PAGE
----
Not only is the President a client of Deutsche Bank, but so too are his daughter, Ivanka Trump, his son-in-law, Jared Kushner, and Kushner’s mother, Seryl Kushner. In fact, the Bank lent Jared Kushner’s real estate company more than $280 million only one month prior to the 2016 election, which was not properly disclosed. As I noted in my letter to Attorney General Sessions in July, the timing of this loan raises questions about whether lenient treatment of the Bank under the Trump Administration may have factored into the loan. Given the family’s extensive business with the Bank, and the fact that it is one of the only financial institutions known to be willing to conduct business with the President, Trump has a vested interest in ensuring that his Administration takes a light touch in response to any wrongdoing by the Bank, an institution that has faced significant legal challenges in recent years.4
Attorney General Sessions, for his part, has not only shown a repeated failure to distance himself from the President in a manner suitable for his position, but has also been directly tied to matters involving potential Russian influence on the Trump campaign. In March, it was revealed that during the presidential campaign, Sessions had two meetings with Russian Ambassador Sergey Kislyak. Neither of these meetings was disclosed by Attorney General Sessions when he applied for his national security clearance, nor when he appeared before the United States Senate for his confirmation hearings. Instead, Attorney General Sessions flatly denied any meetings with Russians, stating “I did not have communications with the Russians.”5 Just a few weeks ago, it was also revealed that Sessions had attended a March 2016 meeting at which former Trump campaign aide George Papadopolous proposed setting up a meeting between Trump and Vladimir Putin. To add insult to injury, Attorney General Sessions told the House Judiciary Committee that he “had no recollection of this meeting until [he] saw these news reports.”6
The latest reports that the Department’s investigation into Deutsche Bank has “gone dormant” add to my already deep distrust of this Administration. According to one such report, “[p]rosecutors have not made requests for information or witness testimony in several months,” and there have been “no settlement talks between the sides despite the bank indicating it is prepared to pay a fine to settle the investigation.”7
Given the unusual and extensive business the President and his family does with the Bank, the repeated failure of the Attorney General to maintain his independence from the President, and the recent revelations that the investigation into Deutsche Bank has “gone dormant,” I ask that you provide answers to the following questions no later than December 15, 2017:
- Is the investigation into Deutsche Bank’s role in a $10 billion Russian mirror trading scheme still ongoing? If not, what is its present status?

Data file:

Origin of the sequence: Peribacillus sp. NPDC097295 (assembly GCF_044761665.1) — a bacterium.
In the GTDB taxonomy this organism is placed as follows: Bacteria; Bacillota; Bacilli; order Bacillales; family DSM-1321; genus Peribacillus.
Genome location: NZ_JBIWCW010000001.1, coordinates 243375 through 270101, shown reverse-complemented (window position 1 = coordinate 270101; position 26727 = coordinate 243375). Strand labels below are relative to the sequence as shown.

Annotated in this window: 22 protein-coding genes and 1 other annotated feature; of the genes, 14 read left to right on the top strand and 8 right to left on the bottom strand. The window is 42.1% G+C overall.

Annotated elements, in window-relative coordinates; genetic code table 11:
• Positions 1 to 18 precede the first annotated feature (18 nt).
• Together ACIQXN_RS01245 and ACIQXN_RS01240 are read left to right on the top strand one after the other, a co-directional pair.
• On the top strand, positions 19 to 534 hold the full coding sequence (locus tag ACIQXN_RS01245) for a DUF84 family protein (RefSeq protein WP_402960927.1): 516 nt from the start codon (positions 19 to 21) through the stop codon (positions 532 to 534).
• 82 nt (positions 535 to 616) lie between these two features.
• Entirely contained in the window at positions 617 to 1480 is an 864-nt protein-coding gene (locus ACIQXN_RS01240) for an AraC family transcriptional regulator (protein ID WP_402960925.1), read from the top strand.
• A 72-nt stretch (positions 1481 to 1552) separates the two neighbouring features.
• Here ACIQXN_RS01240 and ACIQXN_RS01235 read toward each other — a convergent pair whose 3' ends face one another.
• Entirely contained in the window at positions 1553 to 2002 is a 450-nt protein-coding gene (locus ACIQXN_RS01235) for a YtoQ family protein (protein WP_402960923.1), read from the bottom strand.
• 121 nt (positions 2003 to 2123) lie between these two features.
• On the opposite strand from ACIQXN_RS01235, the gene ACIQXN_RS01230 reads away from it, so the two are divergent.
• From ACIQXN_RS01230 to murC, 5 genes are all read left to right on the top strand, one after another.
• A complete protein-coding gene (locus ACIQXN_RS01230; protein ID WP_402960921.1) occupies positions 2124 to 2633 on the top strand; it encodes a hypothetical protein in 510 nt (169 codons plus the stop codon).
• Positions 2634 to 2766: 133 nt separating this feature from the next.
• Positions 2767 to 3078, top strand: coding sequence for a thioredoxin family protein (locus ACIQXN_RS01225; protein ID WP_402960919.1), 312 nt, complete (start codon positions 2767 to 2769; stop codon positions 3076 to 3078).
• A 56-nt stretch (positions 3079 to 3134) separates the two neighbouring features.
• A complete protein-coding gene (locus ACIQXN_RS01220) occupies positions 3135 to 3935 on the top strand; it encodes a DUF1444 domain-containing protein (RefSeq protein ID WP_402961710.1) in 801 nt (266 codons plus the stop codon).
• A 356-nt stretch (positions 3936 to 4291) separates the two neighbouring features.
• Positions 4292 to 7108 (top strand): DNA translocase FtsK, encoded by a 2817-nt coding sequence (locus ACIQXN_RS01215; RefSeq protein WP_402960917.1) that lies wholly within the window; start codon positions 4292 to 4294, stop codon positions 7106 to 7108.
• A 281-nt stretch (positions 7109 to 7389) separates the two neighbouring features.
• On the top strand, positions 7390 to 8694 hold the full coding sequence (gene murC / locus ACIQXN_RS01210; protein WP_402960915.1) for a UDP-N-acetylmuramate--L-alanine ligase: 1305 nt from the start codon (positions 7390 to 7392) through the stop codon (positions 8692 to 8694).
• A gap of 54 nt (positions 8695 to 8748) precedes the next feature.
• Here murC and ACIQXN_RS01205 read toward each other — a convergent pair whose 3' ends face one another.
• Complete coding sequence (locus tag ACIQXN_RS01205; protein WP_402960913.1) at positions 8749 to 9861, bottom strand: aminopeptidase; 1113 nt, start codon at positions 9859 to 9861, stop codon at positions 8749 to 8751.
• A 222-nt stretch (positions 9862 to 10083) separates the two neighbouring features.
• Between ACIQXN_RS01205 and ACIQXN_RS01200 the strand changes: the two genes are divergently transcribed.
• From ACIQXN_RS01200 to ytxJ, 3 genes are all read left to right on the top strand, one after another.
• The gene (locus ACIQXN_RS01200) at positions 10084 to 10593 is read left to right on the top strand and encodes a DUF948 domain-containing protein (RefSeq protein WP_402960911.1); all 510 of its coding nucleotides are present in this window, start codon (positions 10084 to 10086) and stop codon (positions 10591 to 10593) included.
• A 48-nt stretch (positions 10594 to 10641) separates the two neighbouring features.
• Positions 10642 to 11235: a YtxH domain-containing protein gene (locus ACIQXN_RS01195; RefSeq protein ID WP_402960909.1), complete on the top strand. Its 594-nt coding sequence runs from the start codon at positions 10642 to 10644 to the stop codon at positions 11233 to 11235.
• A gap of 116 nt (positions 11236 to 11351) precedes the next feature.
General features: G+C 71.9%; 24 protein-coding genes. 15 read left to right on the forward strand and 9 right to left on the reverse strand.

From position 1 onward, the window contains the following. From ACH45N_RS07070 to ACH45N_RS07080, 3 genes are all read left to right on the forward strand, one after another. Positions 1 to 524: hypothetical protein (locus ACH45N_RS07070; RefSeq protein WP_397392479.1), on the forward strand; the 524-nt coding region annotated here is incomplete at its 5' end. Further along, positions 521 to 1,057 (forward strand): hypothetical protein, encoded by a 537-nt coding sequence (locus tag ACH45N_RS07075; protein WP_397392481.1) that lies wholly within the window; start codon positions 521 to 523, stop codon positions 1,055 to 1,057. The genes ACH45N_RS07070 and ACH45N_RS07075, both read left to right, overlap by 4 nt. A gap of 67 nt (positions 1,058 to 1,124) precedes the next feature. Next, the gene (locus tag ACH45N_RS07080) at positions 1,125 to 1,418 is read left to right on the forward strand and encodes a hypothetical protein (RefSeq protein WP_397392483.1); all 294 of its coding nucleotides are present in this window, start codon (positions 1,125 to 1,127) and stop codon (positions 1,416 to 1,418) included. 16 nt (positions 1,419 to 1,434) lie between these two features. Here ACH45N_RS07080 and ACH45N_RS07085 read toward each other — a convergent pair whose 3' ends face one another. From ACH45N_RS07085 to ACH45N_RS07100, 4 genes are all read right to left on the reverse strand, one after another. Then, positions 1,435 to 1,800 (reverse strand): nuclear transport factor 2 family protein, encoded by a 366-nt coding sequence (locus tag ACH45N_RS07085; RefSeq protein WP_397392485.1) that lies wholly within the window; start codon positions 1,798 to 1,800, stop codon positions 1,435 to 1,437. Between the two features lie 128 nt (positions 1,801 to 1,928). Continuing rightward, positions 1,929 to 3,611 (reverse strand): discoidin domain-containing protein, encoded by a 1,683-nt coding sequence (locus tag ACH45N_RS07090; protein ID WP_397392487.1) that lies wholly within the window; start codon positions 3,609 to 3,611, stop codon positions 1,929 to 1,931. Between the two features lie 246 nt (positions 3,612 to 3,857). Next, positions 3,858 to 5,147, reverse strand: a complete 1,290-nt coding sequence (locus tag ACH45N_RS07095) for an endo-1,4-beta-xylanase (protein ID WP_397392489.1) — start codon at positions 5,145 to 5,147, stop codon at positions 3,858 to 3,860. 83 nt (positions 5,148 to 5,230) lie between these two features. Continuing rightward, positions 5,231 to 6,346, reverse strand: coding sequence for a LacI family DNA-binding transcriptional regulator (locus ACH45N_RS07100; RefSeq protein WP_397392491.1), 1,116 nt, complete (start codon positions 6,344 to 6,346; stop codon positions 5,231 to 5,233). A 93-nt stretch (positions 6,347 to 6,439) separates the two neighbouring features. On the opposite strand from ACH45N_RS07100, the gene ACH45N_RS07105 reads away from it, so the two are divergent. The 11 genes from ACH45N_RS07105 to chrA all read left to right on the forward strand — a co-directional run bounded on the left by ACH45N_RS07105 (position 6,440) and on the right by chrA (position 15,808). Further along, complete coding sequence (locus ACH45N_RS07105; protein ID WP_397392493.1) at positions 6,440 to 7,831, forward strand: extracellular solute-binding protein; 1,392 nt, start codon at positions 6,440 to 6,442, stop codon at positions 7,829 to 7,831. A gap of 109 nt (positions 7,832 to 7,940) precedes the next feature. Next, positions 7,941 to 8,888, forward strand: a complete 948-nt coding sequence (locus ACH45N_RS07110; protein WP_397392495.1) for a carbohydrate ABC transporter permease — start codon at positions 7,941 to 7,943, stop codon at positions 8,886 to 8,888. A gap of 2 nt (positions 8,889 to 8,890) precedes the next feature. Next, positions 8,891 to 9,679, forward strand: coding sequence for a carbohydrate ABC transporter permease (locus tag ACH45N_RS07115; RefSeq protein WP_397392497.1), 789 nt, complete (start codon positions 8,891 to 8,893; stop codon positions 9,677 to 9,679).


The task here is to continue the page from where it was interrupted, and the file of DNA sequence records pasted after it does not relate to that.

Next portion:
- What has Attorney General Sessions’ involvement been with the investigation since his appointment?
- Has President Trump, or his immediate family or any other campaign or White House official inquired about or sought to influence the investigation of Deutsche Bank in any way, including any other potential investigations into the Bank?
- Is the Department committed to determining who participated in and who may have benefited from the Deutsche Bank Russian mirror trading scheme?
- Should there be any nexus between Deutsche Bank, the Russian mirror trading scheme and the investigation into Russian interference in the 2016 Presidential election, will the information be provided to Special Counsel Robert Mueller?
I look forward to your prompt response.
1 CNN, “Justice investigation into Russian laundering through Deutsche Bank gone quiet,” (November 15, 2017) available at http://www.cnn.com/2017/11/15/politics/justice-department-investigation-russian-laundering-deutsche- bank/index.html
New York Times, “Big German Bank, Key to Trump’s Finances, Faces New Scrutiny,” (July 19, 2017) available at https://www.nytimes.com/2017/07/19/business/big-german-bank-key-to-trumps-finances-faces-new-scrutiny.html
4 Good Jobs First Violation Tracker, Deutsche Bank: https://violationtracker.goodjobsfirst.org/prog.php?parent=deutsche-bank
5 CNN, “Washington Post: Sessions discussed Trump campaign with Russian ambassador, per intel intercepts,” (July 23, 2017) available at http://www.cnn.com/2017/07/21/politics/wapo-sessions-discussed-campaign-with- kislyak/index.html
6 Mother Jones, “Jeff Sessions Gets Hammered for Repeatedly Telling Congress ‘I Don’t Recall’ Russia Contacts,” (November 14, 2017) available at http://www.motherjones.com/politics/2017/11/jeff-sessions-gets-hammered-for- repeatedly-congress-i-dont-recall-russia-contacts/
7 CNN, “Justice investigation into Russian laundering through Deutsche Bank gone quiet,” (November 15, 2017) available at http://www.cnn.com/2017/11/15/politics/justice-department-investigation-russian-laundering-deutsche- bank/index.html